The four narrators: they are all so different but have certain similarities. Can you explain in more concrete terms where these characters came from?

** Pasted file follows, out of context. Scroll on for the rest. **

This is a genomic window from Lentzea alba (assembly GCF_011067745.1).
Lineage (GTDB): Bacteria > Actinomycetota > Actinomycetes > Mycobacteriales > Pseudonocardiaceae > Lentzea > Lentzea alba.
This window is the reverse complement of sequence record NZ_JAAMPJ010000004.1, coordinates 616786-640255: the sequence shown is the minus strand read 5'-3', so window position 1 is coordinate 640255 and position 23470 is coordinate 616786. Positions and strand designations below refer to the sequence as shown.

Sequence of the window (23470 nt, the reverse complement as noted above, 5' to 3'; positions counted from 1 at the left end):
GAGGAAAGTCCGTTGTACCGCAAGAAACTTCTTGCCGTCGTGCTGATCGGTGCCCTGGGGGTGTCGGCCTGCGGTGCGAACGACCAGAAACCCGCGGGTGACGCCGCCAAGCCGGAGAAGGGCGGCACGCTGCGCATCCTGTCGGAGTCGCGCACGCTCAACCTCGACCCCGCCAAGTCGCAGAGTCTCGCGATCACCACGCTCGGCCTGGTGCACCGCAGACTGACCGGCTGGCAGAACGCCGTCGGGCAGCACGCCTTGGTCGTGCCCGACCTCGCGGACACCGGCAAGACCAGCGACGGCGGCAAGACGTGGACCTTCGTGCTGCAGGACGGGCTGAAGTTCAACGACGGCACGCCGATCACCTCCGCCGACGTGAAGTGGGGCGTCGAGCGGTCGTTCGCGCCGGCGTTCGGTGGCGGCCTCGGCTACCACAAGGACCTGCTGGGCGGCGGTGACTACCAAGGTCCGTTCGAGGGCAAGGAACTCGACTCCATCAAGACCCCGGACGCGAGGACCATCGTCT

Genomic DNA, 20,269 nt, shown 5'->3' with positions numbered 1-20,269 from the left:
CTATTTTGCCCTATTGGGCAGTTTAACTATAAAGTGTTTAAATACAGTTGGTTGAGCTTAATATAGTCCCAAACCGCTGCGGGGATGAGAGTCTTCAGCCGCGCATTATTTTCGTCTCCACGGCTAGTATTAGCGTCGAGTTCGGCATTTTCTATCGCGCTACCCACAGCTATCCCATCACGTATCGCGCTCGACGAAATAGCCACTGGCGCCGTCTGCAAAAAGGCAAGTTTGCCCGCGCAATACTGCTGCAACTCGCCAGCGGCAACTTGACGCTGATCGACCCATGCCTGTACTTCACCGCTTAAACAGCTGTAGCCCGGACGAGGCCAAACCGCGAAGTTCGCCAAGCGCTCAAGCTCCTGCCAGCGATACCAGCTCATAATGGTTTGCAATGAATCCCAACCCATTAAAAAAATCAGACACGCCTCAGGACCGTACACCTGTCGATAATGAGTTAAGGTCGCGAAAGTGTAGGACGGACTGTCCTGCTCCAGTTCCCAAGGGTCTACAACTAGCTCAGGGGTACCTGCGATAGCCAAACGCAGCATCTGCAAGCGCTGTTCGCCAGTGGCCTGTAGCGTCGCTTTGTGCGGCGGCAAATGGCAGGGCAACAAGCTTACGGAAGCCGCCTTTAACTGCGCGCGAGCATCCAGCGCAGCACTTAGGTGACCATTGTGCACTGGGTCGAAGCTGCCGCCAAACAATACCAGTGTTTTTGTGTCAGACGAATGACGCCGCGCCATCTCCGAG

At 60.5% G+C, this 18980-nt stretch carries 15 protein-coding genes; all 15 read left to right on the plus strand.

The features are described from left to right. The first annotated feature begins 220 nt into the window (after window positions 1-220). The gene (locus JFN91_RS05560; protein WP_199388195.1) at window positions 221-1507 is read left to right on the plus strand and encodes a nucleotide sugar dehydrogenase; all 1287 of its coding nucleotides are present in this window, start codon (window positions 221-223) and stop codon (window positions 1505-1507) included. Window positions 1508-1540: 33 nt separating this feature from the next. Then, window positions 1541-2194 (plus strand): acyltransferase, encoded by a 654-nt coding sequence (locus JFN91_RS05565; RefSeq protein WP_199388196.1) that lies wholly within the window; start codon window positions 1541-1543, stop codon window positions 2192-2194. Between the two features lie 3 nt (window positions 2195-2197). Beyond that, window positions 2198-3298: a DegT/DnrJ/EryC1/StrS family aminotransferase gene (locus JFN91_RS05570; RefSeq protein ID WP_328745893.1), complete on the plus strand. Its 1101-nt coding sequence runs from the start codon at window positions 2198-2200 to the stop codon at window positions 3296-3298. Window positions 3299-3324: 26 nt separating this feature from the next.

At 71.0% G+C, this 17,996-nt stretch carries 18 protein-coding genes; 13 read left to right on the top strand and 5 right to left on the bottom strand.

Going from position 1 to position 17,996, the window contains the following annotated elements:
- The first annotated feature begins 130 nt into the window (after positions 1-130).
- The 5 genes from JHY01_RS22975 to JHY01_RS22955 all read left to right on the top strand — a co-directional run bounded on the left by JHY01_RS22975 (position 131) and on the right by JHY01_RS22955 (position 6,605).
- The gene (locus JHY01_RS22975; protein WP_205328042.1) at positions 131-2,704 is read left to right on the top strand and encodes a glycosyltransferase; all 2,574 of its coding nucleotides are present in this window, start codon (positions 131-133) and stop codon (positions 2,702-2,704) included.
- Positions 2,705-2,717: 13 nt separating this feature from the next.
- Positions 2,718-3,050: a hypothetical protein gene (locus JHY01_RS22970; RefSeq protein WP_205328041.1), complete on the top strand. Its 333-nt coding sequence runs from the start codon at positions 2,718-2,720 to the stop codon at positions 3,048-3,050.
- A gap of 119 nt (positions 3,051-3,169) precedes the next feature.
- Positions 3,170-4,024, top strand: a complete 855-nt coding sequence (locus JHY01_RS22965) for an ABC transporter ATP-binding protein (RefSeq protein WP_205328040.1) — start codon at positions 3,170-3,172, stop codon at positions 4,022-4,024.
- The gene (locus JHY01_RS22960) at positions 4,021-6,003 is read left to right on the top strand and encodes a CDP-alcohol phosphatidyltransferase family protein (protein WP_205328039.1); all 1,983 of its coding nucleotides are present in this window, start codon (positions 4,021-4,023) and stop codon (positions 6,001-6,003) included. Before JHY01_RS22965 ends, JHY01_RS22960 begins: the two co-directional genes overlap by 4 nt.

NK: I always think there is a too-little-noted distinction between the autobiographical and the personal. I don’t write anything autobiographical, which means the characters really don’t come from anyone I’ve met, or even people I’ve observed, in my own life. They’re really complete inventions on every level. But, having said that, one of the most important things to me as a writer is that my work feels very authentic to me, and in order for it to be authentic, it has to be personal. The stakes have to be high. What does that mean? It means that you are inventing these lives and voices into which you can pour very deeply felt and personal feelings and thoughts. Not always your own, sometimes it’s an empathy for what it might be like in a certain situation. Some of the characters evolve in strange and accidental ways. Arthur and Lotte: I lived in England for awhile, and I used to live near Hampstead Heath and I used to always walk by these bathing ponds. I walked in the Heath every day. It was a melancholy time in my life. It was this landscape onto which I projected all of that and all these years later I find myself mentally revisiting them. I wanted to write about them, I didn’t know what, but there was something atmospheric I wanted to write about. This character was born who walks his wife to the pond every day. There was no story, just that scene. And I began to write more it became interesting to me. I sometimes use small details from life. For example, my grandmother is absolutely nothing like Lotte but she was a chaperone on a kindertransport. They are small, sketchy elements of life that allow me to invent these characters and pour all kinds of things into them. They were born, and as I was writing, it became clear to me that this swimming hole is a metaphor for Arthur, that he couldn’t follow his wife. She disappeared into this abyss where he couldn’t go, and that was somehow a metaphor for her mystery, her unknown quality. Their whole relationship was born out of that. For Weiss, the antique dealer, I became obsessed with the idea of a transplanted room. I think that came from two sources. One is the Freud house, where I did spend a lot of time myself, and that room is just so amazing. It’s reassembled for the last final year of his life, moved from Vienna to London. And there is Francis Bacon, the painter’s studio. After he died it was broken down into ten thousand pieces and moved piece by piece and resurrected in Dublin in a gallery. It was fascinating to me: Why would that happen, and why are people compelled to consider these things? So this idea of a room that is deconstructed in one place and reconstructed elsewhere became the source for thought.